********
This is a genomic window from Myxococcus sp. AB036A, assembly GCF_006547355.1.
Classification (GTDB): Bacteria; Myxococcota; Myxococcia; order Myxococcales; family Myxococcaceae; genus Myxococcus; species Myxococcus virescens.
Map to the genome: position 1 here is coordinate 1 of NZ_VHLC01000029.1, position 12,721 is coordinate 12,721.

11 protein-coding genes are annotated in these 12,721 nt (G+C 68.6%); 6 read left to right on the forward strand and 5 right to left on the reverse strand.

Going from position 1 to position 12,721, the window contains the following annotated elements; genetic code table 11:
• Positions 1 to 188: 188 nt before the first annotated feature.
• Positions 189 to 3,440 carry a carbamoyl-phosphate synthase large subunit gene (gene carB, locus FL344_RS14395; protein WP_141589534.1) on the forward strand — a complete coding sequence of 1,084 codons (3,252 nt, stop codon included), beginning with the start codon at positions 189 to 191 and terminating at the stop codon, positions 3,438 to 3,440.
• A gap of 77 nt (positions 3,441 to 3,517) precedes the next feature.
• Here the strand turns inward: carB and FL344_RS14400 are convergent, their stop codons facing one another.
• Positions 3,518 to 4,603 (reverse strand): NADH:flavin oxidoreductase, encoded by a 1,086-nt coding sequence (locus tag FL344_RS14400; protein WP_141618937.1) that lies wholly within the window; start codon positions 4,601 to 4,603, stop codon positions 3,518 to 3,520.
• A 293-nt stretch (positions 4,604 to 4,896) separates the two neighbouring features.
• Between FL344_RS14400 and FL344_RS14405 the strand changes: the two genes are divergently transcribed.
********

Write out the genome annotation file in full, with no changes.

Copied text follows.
This is a genomic window from Myxococcus sp. AB036A, assembly GCF_006547355.1.
Classification (GTDB): Bacteria; Myxococcota; Myxococcia; order Myxococcales; family Myxococcaceae; genus Myxococcus; species Myxococcus virescens.
Map to the genome: position 1 here is coordinate 1 of NZ_VHLC01000029.1, position 12,721 is coordinate 12,721.

11 protein-coding genes are annotated in these 12,721 nt (G+C 68.6%); 6 read left to right on the forward strand and 5 right to left on the reverse strand.

Going from position 1 to position 12,721, the window contains the following annotated elements; genetic code table 11:
• Positions 1 to 188: 188 nt before the first annotated feature.
• Positions 189 to 3,440 carry a carbamoyl-phosphate synthase large subunit gene (gene carB, locus FL344_RS14395; protein WP_141589534.1) on the forward strand — a complete coding sequence of 1,084 codons (3,252 nt, stop codon included), beginning with the start codon at positions 189 to 191 and terminating at the stop codon, positions 3,438 to 3,440.
• A gap of 77 nt (positions 3,441 to 3,517) precedes the next feature.
• Here the strand turns inward: carB and FL344_RS14400 are convergent, their stop codons facing one another.
• Positions 3,518 to 4,603 (reverse strand): NADH:flavin oxidoreductase, encoded by a 1,086-nt coding sequence (locus tag FL344_RS14400; protein WP_141618937.1) that lies wholly within the window; start codon positions 4,601 to 4,603, stop codon positions 3,518 to 3,520.
• A 293-nt stretch (positions 4,604 to 4,896) separates the two neighbouring features.
• Between FL344_RS14400 and FL344_RS14405 the strand changes: the two genes are divergently transcribed.